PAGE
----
In incident management (more broadly) and incident command (more specifically), major incidents are commonly defined as events that require an extraordinary allocation of resources, usually due to the location, severity, type, and/or number of victims. Incidents of this kind are varied in nature. But one constant is that their management usually involves responders coming together from different jurisdictions, geographies, and rescue services. Healthcare organisations quite obviously play a prominent role.
However, inter-agency, inter-service cooperation to ensure optimal resource use and improved patient outcomes isn’t simple. After all, responding agencies bring with them a unique set of competencies, experiences, systems, and terminology.
Melding everything together, especially in the midst of a disaster, can be an operational nightmare, often impeding the goal of effective incident command and rapid access to advanced major incident management.
Over time, though, it has become abundantly clear that major incident command, control, and coordination arrangements have to improve, especially to address pressing issues, like limited spans of control, a need for clearer lines of command within organisations, as well as communication across organisations. In turn, the incident management community has prioritised creating standardised incident command frameworks, available to all agencies that figure in incident response.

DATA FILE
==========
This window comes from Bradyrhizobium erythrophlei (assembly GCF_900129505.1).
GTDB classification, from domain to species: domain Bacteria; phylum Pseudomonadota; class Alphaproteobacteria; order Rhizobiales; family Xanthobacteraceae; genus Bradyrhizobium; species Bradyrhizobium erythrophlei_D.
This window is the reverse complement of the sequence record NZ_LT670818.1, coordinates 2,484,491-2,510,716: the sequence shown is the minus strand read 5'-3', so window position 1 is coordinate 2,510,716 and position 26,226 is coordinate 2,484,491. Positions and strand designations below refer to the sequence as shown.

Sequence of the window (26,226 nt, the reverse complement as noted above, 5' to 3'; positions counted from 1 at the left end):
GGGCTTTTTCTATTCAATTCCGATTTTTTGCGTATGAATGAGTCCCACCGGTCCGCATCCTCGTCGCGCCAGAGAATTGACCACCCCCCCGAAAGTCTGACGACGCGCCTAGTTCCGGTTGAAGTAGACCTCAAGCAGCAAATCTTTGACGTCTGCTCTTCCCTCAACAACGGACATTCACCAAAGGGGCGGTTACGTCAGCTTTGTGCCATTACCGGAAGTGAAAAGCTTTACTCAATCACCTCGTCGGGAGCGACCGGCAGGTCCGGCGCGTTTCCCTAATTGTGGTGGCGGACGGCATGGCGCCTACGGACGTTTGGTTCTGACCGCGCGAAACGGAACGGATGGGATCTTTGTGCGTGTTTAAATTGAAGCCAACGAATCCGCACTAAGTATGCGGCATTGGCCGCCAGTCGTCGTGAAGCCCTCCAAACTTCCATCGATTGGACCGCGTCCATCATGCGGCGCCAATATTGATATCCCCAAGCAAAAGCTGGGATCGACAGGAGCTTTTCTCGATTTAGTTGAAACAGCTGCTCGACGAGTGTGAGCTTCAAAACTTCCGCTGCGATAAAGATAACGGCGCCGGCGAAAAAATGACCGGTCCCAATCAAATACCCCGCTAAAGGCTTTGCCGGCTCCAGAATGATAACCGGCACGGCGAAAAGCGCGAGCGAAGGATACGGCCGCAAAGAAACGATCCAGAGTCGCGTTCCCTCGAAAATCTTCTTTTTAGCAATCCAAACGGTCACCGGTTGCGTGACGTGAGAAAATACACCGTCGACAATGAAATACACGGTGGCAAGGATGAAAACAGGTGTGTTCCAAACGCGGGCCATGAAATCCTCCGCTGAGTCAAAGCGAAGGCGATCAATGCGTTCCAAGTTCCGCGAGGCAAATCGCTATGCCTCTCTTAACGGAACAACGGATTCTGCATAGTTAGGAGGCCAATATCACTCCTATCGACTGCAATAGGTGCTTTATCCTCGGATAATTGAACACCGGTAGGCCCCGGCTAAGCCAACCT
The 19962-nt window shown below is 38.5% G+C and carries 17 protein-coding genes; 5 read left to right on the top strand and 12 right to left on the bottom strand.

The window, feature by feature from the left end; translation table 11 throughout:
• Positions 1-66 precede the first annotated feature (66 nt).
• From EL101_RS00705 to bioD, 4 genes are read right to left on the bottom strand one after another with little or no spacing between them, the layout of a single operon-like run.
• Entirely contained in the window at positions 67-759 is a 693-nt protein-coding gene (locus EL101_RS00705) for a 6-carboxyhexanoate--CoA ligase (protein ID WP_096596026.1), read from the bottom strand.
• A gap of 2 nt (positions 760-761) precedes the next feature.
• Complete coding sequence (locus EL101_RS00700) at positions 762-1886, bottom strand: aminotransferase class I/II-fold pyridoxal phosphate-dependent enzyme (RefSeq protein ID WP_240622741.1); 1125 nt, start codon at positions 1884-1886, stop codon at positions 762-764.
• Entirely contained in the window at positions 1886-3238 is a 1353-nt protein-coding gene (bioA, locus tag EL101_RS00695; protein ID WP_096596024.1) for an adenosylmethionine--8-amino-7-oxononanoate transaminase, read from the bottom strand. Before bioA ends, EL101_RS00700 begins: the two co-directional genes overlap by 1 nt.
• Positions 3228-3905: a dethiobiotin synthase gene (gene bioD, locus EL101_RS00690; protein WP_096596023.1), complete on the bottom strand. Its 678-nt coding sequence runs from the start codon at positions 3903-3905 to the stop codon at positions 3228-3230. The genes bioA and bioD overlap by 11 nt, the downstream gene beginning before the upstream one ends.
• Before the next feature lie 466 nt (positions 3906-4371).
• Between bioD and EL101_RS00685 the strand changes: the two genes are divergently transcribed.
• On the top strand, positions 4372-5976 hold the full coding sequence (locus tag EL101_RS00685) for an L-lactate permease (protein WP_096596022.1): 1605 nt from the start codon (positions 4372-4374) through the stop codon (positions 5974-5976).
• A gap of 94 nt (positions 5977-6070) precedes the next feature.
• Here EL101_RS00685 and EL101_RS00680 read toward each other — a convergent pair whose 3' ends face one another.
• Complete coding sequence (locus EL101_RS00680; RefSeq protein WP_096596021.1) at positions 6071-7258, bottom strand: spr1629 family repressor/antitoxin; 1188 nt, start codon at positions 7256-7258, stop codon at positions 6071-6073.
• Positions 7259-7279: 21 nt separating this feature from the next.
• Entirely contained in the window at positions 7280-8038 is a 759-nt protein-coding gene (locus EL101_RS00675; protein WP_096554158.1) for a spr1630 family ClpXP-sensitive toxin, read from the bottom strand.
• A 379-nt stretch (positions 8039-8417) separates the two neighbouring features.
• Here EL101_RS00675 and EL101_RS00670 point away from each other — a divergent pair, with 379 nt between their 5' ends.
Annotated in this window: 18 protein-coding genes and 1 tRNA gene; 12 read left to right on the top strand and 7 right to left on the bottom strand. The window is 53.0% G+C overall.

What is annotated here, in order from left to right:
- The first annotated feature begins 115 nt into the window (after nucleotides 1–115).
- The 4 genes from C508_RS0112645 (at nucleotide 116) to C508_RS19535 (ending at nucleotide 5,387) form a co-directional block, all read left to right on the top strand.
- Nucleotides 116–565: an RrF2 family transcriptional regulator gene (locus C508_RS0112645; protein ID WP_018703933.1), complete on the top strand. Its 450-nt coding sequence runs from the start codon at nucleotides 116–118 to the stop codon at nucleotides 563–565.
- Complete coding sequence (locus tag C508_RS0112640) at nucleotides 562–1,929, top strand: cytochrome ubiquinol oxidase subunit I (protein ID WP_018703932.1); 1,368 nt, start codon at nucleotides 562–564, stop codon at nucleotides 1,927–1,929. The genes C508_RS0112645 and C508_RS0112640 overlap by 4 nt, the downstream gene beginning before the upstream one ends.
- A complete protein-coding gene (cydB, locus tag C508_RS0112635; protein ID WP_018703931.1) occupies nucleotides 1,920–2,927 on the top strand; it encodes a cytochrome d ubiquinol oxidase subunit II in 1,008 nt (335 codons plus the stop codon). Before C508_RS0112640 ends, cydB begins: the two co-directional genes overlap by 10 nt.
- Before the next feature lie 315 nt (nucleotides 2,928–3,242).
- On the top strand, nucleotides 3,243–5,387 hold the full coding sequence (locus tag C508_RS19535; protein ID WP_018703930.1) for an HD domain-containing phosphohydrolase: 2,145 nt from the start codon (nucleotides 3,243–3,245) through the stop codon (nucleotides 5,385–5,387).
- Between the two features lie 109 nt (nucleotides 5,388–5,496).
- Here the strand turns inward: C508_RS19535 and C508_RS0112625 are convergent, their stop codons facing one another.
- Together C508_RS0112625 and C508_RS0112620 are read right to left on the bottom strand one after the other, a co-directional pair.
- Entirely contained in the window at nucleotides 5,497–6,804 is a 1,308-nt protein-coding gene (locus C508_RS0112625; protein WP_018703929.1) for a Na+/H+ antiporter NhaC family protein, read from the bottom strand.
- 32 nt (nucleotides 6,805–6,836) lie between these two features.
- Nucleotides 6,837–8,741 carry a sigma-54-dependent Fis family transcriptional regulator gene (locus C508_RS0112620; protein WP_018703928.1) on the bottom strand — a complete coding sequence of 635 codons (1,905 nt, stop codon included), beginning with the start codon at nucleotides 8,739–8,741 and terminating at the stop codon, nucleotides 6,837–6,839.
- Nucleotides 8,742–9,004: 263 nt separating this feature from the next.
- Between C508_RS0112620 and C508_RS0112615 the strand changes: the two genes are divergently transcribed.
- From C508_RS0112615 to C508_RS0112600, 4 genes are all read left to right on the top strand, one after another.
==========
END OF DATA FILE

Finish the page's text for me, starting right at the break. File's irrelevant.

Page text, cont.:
By in large, the developed frameworks serve the purpose of directing different actions in an affected region. They seek to organise incident command and scene assessment. That way everyone participating understands that one structure is the default mode of handling that incident. Local directors, in particular, will then conform to the single structure in place.
But successful major incident command doesn’t just happen. Participating agencies need to plan and practice well ahead of time. This goes double for healthcare organisations. Why? Well, without a plan in place, those organisations will likely face severe resource demands that strain their capacity to provide care.
To this end, healthcare organisations have been aided by some of the technical guidance industry leaders have put out. The World Health Organisation, specifically, has made a habit of publishing technical guidance showing exactly where major incident command should into the healthcare resilience planning process, i.e. typically after situation analysis.
The only issue, though, is that numerous incident command structures proliferate in the space. Some are regional. Most are national. There are even a few that are sector-specific – healthcare including.
Two incident command frameworks, in particular, are most relevant to healthcare organisations in Australasia. To learn about the roles, responsibilities, procedures and baseline functions they outline in support of a consistent, effective healthcare response, download our introductory guide to the Australasian Inter-Service Incident Management System (AIIMS) and Major Incident Medical Management and Support (MIMMS) structures.